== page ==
Remember to upload any files you've changed every time you're done for the day. Otherwise, they will be changed on your computer, but not on the web server, which is what the rest of the world sees!
Cascading Style-Sheets (CSS) allow you to add definition to HTML tags. For example, by default, an *<h2>*tag will display in the default font and black. CSS can be used to say that every time this tag is used, display it blue and with Arial font.
: An external style sheet is extremely powerful. Style definitions are stored in a separate file from the HTML, which allows any number of HTML pages to use the same style definitions by linking to that file. When the style sheet is updated, the look of each and every linked HTML page is updated instantly!
The styles are defined in the web page in the *<HEAD>*section. This type of style can be used to override a style in an external sheet, or simply to define a unique style for one particular page.
The least powerful, but the most flexible. The style definition goes directly inside the tag being defined. This will override either of the other types of CSS.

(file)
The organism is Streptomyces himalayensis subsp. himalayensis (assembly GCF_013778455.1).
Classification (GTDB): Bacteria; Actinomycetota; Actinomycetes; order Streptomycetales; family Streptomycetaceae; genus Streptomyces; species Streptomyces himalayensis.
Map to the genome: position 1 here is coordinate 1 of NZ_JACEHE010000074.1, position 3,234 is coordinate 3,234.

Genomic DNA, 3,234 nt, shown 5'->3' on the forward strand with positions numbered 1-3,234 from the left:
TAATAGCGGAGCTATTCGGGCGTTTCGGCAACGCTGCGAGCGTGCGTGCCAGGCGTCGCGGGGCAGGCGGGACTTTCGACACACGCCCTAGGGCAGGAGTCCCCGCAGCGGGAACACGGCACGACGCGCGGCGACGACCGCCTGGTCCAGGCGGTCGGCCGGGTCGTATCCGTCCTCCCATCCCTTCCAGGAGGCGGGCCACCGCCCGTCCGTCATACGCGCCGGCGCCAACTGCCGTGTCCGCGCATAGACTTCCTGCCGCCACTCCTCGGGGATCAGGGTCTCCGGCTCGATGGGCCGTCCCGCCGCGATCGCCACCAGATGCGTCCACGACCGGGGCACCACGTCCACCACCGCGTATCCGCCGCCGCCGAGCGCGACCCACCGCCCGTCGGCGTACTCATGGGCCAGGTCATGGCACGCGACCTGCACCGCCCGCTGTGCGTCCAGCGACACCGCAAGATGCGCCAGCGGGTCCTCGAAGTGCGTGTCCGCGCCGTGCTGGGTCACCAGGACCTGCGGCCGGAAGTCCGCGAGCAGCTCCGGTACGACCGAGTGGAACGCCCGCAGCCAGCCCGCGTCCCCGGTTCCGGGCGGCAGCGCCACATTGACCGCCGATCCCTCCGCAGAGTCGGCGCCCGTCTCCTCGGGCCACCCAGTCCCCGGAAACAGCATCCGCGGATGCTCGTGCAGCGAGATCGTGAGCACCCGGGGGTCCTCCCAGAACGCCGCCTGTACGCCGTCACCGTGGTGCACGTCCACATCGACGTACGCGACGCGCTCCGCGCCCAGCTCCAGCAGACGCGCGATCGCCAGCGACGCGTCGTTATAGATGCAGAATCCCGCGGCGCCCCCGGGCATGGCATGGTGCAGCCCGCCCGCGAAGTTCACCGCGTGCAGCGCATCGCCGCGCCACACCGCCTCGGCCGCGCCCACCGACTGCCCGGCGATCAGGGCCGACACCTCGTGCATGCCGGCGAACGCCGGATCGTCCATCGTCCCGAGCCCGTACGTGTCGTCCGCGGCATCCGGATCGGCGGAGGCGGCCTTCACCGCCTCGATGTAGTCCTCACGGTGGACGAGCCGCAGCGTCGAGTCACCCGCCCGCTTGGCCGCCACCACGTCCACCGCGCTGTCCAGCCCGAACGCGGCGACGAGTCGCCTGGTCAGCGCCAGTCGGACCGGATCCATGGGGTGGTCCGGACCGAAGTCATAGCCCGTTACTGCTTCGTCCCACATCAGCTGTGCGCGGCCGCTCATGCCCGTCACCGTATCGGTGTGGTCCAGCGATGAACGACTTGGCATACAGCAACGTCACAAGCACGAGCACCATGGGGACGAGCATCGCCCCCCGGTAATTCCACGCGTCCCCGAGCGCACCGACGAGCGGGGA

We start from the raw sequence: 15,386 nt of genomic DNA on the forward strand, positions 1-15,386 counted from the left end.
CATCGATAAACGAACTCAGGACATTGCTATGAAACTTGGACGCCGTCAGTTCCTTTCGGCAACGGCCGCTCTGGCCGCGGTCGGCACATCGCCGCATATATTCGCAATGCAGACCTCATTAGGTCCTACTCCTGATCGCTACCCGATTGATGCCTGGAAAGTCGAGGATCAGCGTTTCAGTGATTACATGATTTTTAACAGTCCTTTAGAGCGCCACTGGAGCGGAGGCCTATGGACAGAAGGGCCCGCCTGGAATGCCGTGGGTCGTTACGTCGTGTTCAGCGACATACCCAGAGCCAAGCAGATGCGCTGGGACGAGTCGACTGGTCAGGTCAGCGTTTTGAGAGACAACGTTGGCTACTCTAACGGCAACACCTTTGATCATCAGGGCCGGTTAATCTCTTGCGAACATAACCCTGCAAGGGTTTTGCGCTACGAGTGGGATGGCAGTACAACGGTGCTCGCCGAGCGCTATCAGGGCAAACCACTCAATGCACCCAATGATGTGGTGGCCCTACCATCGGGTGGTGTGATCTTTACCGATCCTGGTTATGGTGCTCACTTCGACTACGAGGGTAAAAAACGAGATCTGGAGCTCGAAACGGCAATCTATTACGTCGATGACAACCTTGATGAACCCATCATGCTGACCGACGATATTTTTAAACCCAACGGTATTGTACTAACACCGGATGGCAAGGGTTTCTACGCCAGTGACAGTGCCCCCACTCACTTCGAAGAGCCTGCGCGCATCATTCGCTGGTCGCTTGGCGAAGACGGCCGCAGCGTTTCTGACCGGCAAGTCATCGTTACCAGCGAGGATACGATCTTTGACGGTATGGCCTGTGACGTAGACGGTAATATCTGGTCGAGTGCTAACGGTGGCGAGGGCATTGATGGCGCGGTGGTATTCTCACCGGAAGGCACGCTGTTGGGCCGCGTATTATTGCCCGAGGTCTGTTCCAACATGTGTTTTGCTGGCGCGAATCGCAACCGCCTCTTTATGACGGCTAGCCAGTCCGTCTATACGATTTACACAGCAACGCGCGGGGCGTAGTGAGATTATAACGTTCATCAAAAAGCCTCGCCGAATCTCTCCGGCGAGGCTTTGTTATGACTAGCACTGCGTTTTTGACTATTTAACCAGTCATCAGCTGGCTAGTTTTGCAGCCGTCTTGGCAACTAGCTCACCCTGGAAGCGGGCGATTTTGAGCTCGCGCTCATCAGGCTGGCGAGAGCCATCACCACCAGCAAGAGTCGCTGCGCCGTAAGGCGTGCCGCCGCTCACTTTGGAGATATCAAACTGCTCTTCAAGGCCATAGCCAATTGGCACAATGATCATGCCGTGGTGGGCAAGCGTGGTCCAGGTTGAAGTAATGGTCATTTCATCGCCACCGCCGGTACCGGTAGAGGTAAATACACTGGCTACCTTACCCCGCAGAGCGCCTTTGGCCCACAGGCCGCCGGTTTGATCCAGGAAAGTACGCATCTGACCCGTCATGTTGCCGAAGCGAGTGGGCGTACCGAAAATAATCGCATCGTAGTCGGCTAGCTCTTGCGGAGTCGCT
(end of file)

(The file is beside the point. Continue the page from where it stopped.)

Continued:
- Open the CSS Styles window (Window > CSS Styles)
- Click the Create New Style button
- For Selector Type choose Tag
- Use the Tag: pull-down at the top of the dialog box to select the tag you want to format
- For "Define in:" at the bottom of the box, choose New Stylesheet File, unless you already have a stylesheet defined that you'd like to add to, in which case you can select that file. You should only use the "This document only" option if you want to create embedded CSS (see definition above).
- Click OK, then set formatting options for this tag as desired. All tags of this type will automatically be formatted with the options you select.
CSS classes can be used to format areas that aren't neatly defined by a single kind of tag. The procedure for creating a CSS class is almost exactly the same as creating a tag rule, except that for Selector Type you choose Class. The name of your class needs to follow two simple rules: 1) It must begin with a dot (period) and 2) it may not contain spaces or other punctuation.
In your web page, select some text (or, if appropriate, another element like a table cell or image). In the properties bar, use the style pull-down menu to select the style you'd like to apply.
To create CSS link rollovers, create a new style as described above, but this time for Selector Type choose Advanced. The selector drop-down will now include several options beginning with "a:". This is because "a" is the HTML tag for a link, and the word after the colon describes the state of the link that your new style will be applied to.